Photo: Bloomberg TV
Investors are clamoring over Spain’s high borrowing costs and its apparent need for a bailout. Even Spanish Finance Minister Luis de Guindos reportedly bringing this up with German Finance Minister Wolfgang Schaeuble at a meeting this week.But Jim O’Neill, Chairman of Goldman Sachs Asset Management, told CNBC’s “Investing Edge” that this did not really make sense.
“It’s not obvious to me why Spain needs a full bailout, particularly when it comes to IMF bailouts; it’s still not obvious to me why the IMF is that involved. The euro area on a regional basis has no current account balance of payment deficit,” he said. “I don’t really think this is a real problem with Spain. It’s just the latest one in the chain—it’s the system itself that is falling apart.”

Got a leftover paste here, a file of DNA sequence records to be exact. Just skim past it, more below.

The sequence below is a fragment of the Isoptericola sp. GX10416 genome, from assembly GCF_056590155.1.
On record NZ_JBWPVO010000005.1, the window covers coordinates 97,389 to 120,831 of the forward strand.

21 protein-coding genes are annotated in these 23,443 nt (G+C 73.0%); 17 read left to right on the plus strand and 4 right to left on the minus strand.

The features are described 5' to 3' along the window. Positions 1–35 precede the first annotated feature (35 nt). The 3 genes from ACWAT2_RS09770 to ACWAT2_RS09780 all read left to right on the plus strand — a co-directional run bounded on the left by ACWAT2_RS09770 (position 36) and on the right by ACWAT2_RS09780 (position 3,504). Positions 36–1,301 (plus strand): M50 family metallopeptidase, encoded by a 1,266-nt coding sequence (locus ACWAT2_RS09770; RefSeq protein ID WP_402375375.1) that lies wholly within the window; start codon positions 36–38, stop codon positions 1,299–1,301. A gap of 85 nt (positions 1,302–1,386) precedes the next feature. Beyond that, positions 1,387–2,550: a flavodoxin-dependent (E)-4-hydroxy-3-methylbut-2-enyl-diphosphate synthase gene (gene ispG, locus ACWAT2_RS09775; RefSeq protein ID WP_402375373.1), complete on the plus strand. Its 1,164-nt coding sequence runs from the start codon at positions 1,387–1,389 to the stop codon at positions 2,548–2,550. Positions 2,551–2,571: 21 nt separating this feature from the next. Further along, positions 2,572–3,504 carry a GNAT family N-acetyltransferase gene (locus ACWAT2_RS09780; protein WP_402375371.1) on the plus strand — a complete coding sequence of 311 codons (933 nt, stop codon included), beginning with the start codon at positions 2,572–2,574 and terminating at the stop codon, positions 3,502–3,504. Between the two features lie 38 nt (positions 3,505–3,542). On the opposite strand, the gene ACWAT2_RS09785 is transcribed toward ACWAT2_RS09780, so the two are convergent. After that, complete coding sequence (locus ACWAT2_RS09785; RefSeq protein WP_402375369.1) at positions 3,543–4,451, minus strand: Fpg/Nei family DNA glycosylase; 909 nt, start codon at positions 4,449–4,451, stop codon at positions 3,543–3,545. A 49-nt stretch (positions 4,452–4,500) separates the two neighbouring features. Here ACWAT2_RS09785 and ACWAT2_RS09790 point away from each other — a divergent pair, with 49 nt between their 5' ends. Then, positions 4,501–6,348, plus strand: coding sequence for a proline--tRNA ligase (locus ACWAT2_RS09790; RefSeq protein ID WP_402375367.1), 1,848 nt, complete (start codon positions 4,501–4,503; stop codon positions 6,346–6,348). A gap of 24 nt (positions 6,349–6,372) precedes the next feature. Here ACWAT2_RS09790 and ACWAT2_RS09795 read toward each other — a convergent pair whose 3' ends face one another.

He argued that Spain’s troubles stem from different problems than did those of Greece, Portugal, and even Ireland, suggesting that Spain’s illiquidity problems stem more from the loss of confidence and continuation of the crisis than the housing bubble itself.
“How would you put in a package to support that? Because the housing bubble burst might not be over yet. What Spain needs is to be recognised as an adult supported member of EMU because if they do that for Spain it’ll probably just switch to Italy in any case.”